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Checking up on your financial fitness

It's important to review your credit score and

It's important to review your credit score and be certain that any errors are corrected. Credit: Getty Images/iStock

Global uncertainty, volatile markets and elections are out of your control, but there many things you can do to control your financial destiny. As we start the second half of 2016, here’s a checklist of tasks that will put your finances in better shape and make you feel virtuous for having completed them.

TRACK YOUR MONEY In the age of easy-to-use apps like Mint, Digit and Level Money, not to mention bank apps, there is no excuse for not getting a handle on what’s coming in and what’s going out!

ATTACK YOUR CONSUMER AND STUDENT LOAN DEBT Create a list of outstanding debt and divide it into two categories: consumer (credit card/auto) and student loan. Put the highest interest rate debt at the top, followed by other loans in descending order. Attack the highest-interest loan first, and after you whittle it down, shift the money toward the next-highest one.

CHECK/REPAIR CREDIT About half of Americans (46 percent) say they have checked their credit score within the past year, according to a survey. That is simply crazy — you need to know what’s on your report and your score before you try to borrow money to buy a car or house. Go to to review/correct your report and be persistent — it can often take time and energy to have errors removed.

REFINANCE YOUR MORTGAGE Mortgage rates are flirting with near four-year lows, while house values have increased. That means that a lot of homeowners who may have been unable to refinance may now qualify.

REVIEW YOUR INSURANCE Don’t wait for a natural disaster to occur before you review your homeowner’s policy. The three biggest mistakes are under-insuring, shopping for price only (not comparing apples to apples), and not reading policy details. Also, check to see if you have at least 20 percent equity in your home — if so, you may be able to drop your private mortgage insurance (PMI). Auto insurance: If you have an old car worth less than $5,000, eliminate collision and comprehensive coverage and increase deductibles. You may be able to earn discounts by purchasing car, homeowner’s and umbrella liability insurance coverage from one company. Life insurance needs often decline as you age, so you may be able to get rid of an old policy or consider replacing an expensive policy with a cheaper term one.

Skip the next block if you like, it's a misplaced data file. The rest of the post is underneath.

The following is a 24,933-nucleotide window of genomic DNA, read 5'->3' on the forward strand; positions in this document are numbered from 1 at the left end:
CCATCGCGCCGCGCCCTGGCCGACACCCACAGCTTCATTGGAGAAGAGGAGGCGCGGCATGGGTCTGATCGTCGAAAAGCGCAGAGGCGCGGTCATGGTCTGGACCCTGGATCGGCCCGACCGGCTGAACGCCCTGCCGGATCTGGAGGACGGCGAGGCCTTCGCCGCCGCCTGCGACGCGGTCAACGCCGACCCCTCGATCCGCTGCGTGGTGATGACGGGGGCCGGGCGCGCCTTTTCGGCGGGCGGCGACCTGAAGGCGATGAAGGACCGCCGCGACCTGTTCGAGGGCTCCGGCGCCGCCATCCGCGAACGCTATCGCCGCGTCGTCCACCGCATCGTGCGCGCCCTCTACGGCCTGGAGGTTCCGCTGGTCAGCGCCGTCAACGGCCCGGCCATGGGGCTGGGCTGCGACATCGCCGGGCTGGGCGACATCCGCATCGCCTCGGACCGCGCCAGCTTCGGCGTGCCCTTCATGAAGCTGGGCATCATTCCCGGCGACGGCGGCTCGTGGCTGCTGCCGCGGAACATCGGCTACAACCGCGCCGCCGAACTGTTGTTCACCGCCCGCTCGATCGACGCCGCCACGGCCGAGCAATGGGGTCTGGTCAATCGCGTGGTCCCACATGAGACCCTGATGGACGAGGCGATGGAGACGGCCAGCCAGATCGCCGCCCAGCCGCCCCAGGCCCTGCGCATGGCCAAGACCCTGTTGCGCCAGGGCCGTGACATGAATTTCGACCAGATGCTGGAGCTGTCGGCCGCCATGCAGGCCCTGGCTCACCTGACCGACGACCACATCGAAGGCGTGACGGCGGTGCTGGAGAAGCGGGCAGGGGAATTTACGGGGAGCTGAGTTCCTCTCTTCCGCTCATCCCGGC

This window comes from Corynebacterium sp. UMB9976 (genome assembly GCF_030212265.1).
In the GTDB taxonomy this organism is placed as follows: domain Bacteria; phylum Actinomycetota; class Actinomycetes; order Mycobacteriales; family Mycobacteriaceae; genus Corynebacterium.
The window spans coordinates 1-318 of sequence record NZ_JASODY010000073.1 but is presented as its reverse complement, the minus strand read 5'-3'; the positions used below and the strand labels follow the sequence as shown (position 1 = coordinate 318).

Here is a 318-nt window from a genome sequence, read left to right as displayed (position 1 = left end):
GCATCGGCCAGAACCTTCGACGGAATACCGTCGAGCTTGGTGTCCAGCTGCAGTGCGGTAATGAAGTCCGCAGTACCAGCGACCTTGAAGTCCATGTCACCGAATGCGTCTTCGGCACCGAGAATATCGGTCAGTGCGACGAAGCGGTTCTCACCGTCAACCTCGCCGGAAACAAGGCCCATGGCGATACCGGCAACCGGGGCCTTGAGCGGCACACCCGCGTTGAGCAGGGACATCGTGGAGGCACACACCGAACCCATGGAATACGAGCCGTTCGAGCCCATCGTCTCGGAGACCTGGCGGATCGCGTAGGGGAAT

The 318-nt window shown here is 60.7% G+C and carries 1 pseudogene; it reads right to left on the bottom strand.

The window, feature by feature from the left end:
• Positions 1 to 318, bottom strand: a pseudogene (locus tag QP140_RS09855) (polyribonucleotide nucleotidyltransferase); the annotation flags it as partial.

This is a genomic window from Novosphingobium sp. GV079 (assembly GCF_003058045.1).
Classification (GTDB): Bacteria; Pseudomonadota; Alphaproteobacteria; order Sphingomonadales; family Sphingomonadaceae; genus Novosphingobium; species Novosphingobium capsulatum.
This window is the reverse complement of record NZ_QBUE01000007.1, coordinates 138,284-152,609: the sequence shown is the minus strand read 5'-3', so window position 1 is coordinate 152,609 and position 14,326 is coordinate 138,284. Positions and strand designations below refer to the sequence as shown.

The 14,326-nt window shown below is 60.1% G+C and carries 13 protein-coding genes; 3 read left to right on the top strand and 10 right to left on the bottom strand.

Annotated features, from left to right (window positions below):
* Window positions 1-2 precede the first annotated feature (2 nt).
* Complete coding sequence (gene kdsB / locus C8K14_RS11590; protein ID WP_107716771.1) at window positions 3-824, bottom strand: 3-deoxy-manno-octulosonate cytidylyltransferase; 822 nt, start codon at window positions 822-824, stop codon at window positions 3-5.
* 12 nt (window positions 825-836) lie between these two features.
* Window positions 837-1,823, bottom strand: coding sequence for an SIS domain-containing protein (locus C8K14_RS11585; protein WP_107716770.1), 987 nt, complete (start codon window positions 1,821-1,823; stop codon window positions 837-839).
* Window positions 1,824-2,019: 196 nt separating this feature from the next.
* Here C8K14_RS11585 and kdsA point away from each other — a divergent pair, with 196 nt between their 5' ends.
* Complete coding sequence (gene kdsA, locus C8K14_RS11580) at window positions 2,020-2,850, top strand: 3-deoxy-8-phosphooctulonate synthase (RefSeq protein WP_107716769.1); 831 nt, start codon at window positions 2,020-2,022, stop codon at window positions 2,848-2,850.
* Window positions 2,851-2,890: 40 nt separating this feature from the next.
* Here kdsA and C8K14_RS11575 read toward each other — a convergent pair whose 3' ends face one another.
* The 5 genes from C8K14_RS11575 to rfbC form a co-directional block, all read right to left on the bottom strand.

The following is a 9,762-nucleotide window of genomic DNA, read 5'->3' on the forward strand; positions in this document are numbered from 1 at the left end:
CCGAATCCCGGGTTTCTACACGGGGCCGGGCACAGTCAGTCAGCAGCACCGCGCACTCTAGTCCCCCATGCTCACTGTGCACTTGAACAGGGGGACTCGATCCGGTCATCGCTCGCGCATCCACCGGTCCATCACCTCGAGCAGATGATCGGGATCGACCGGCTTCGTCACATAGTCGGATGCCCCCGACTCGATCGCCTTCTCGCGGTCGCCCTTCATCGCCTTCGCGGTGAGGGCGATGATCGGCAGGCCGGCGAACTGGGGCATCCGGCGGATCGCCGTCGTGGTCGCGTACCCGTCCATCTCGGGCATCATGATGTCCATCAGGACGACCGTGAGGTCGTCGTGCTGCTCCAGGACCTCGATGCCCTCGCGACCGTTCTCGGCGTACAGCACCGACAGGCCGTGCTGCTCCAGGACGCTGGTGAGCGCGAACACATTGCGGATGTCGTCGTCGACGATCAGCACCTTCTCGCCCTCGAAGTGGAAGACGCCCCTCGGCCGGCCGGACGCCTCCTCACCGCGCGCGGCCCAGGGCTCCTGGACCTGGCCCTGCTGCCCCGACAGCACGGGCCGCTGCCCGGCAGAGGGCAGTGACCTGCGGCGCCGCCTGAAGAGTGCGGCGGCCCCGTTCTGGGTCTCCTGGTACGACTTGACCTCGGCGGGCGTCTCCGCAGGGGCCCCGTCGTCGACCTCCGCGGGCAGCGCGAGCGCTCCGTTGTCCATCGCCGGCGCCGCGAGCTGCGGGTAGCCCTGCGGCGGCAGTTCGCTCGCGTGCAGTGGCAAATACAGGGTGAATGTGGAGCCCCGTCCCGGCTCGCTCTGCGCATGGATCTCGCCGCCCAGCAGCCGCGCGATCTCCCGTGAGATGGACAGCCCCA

CHECK YOUR PROGRESS ON RETIREMENT SAVING Still haven’t calculated your number? You are not alone. According to the Employee Benefit Research Institute’s Retirement Confidence Survey 2016, fewer than half (48 percent) of workers report they and/or their spouse have ever tried to calculate how much money they will need to have saved so that they can live comfortably in retirement. Go to your retirement plan website or use EBRI’s “Choose to Save Ballpark E$timate.”

REBALANCE YOUR INVESTMENTS The fallout from the Brexit vote was a good reminder that markets can suddenly fluctuate. The end of the quarter is the perfect time for long-term investors to rebalance accounts so that allocations remain in check. If possible, choose auto rebalancing so you don’t have to worry about the direction of markets or when it’s time to reallocate.

DRAFT OR UPDATE YOUR WILL! I advise hiring a lawyer to prepare a will, power of attorney and health care proxy/living will. If you insist on doing it yourself, you can use a software program like Quicken WillMaker. All of your estate documents and final instructions should be stored in a safe place — don’t forget to provide copies to your executor/trustee. Those with larger estates, or who want more control over the disposition of assets, may consider a revocable or changeable trust.

Jill Schlesinger, a certified financial planner, is a CBS News business analyst. She welcomes emailed comments and questions.


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